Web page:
A Griffith University student has played a key role in the discovery and description of a new gecko species — the eye-catching yellow-snouted bent-toed gecko from a mountain forest in Papua New Guinea.

Denise Karkkainen.

Denise Karkkainen, a Bachelor of Science in Ecology and Conservation Biology graduate, was hand-picked by lecturer Dr Paul Oliver, who is also a member of Griffith’s Environmental Futures Research Institute and a Queensland Museum curator, to collaborate on describing the colourful new species Cyrtodactylus manus.

The sole specimen is a female, collected back in 2001, but with no additional specimens forthcoming Dr Oliver enlisted the help of Karkkainen in describing it in Queensland Museum’s labs for this latest study, published in the journal Zootaxa.

Comparatively small for the Cyrtodactylus genus at just 73mm, this new species was also distinguished by its distinctive colouration and body and tail scalation.
The yellow-snouted bent-toed gecko adds to the growing number of vertebrate species known only from the limestone mountains along the southern edge of New Guinea’s Central Cordillera.

“Dr Oliver offered the opportunity to work with him at Queensland Museum and collaborate on describing a new gecko species, which was mind blowing in itself,” Karkkainen said.

“I was fortunate enough to have a great learning experience such as this one where I was able to have guidance and someone to ask my many questions.

“Throughout the duration of my degree, we learnt about evolution and speciation theoretically, as well as practical skills to identify and distinguish described species from one another.

“However, personally, it wasn’t until I gained first-hand experience that I was able to grasp a better understanding of the process involved in describing a new species and documenting biodiversity.”

Dr Oliver said New Guinea remains a frontier for biodiversity discovery.

“As far as we know, the male still hasn’t been documented or collected by a scientist,” he said.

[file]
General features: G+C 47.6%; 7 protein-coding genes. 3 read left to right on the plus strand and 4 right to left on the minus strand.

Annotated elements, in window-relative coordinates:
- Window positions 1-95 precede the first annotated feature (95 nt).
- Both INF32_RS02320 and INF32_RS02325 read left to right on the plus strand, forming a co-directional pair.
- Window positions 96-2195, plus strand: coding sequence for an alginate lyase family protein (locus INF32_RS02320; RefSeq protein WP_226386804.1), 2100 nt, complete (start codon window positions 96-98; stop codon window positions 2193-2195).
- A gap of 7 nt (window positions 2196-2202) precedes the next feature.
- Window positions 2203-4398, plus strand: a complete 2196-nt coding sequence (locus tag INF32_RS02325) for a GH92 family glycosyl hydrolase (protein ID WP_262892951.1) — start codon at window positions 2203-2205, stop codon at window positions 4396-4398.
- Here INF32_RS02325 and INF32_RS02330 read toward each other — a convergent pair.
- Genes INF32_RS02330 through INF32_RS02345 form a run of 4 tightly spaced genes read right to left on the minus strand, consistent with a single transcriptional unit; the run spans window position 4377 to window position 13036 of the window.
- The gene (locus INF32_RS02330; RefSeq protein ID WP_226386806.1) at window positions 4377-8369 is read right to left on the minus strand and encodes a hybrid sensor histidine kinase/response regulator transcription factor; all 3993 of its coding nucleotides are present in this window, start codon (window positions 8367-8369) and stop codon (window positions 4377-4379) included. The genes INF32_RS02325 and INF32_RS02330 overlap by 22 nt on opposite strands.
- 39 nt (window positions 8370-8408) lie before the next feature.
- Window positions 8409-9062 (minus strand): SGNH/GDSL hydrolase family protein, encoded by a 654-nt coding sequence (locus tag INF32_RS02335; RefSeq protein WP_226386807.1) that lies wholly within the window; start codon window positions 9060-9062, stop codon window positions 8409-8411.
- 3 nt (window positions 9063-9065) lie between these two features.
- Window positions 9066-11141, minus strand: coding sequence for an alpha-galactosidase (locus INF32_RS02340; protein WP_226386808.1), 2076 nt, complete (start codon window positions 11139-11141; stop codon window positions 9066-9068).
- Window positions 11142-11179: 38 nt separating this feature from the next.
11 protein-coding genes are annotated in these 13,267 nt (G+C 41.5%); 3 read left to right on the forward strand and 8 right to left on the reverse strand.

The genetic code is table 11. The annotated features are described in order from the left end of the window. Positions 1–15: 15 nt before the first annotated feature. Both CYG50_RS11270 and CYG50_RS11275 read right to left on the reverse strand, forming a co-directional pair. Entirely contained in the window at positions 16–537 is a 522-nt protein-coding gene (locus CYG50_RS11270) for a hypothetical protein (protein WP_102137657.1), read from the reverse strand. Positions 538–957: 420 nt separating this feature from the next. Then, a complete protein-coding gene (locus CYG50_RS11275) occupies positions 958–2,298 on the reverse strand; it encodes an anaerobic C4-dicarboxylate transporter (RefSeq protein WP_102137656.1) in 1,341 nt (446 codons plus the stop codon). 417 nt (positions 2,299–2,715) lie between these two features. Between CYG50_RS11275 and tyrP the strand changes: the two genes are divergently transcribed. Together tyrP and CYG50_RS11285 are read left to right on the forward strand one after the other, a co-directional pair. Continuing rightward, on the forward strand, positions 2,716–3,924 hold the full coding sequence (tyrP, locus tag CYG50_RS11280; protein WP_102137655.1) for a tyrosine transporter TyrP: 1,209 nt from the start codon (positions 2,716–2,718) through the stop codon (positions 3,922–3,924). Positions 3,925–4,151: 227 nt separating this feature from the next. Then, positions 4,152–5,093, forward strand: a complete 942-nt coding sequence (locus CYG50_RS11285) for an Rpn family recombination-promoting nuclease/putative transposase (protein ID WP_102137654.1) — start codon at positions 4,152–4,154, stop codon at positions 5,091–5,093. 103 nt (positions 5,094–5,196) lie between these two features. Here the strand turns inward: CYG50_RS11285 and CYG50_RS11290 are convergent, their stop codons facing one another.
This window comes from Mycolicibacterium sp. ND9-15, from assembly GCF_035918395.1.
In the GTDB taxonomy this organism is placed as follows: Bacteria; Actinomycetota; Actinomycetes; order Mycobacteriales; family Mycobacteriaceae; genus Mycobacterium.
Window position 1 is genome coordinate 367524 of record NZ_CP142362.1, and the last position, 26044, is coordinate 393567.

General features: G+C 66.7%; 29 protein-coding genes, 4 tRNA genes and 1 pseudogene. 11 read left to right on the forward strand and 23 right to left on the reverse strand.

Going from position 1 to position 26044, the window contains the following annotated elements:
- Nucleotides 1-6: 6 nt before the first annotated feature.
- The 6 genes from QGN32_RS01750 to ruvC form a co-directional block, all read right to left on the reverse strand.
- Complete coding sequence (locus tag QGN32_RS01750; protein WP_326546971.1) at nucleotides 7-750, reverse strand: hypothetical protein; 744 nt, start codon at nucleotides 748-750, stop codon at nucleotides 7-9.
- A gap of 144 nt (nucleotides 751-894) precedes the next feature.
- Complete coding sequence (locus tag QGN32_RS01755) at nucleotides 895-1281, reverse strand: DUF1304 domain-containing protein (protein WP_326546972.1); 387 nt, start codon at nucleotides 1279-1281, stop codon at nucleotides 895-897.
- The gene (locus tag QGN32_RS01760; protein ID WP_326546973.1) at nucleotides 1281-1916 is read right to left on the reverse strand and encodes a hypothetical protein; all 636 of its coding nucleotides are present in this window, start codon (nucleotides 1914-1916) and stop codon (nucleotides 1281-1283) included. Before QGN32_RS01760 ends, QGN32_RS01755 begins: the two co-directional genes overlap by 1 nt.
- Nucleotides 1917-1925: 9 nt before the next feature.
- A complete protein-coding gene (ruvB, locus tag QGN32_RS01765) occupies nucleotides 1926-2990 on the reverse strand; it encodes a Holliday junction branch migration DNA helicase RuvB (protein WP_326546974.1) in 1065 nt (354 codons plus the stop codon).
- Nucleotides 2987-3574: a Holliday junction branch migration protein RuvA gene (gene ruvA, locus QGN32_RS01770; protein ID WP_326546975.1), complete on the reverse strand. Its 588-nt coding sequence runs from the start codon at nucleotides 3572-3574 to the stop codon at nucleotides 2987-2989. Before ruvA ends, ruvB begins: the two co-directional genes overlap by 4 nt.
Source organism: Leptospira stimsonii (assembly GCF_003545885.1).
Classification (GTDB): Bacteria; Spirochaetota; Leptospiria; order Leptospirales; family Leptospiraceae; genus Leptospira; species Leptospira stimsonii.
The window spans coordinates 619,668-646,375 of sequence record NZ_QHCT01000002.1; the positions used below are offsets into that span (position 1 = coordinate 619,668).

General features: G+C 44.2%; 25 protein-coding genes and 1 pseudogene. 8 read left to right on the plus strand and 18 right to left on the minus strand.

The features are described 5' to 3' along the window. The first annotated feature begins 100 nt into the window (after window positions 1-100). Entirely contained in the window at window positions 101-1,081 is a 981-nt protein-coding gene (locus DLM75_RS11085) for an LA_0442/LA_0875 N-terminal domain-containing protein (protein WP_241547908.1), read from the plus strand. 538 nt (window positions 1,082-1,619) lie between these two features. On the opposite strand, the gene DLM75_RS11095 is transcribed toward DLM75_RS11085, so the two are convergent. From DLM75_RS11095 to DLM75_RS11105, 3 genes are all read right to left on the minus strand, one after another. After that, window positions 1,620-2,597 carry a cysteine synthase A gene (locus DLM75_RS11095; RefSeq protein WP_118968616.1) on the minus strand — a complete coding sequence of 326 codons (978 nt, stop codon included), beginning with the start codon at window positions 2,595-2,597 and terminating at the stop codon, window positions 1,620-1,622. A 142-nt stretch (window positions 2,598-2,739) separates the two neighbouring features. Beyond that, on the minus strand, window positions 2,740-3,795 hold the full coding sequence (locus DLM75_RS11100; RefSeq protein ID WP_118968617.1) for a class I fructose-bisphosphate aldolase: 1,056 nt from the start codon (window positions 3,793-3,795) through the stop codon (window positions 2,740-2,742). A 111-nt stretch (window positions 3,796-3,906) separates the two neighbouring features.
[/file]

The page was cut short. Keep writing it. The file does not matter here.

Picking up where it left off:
“This is a pretty common story, indeed, as many as seventh of all lizard species are only know from a single place.

Dr Paul Oliver.

“We don’t believe this new gecko is endangered, because they’re found very high up in a karst mountain range, so local people don’t go up there much. There are large areas of undisturbed habitat that is very hard to access and survey.

“Getting students involved in the process of documenting biodiversity is a great opportunity. There so much left to do, so we need to get the next generation of scientists involved in the process.”

Dr Oliver said there is amazing research that takes place in Queensland Museum, and Griffith University had a fantastic relationship that enabled students like Karkkainen to participate in these types of discoveries.

“This was a great experience to do while still doing my undergrad. It gave me solid skills that I can take forward into the future,” Karkkainen said.

“Go out and volunteer on research projects as much as you can. They are great opportunities to develop and gain useful skills and experience.

“Also, you never know what other opportunities may arise from them — like describing a new species and contributing to a paper.”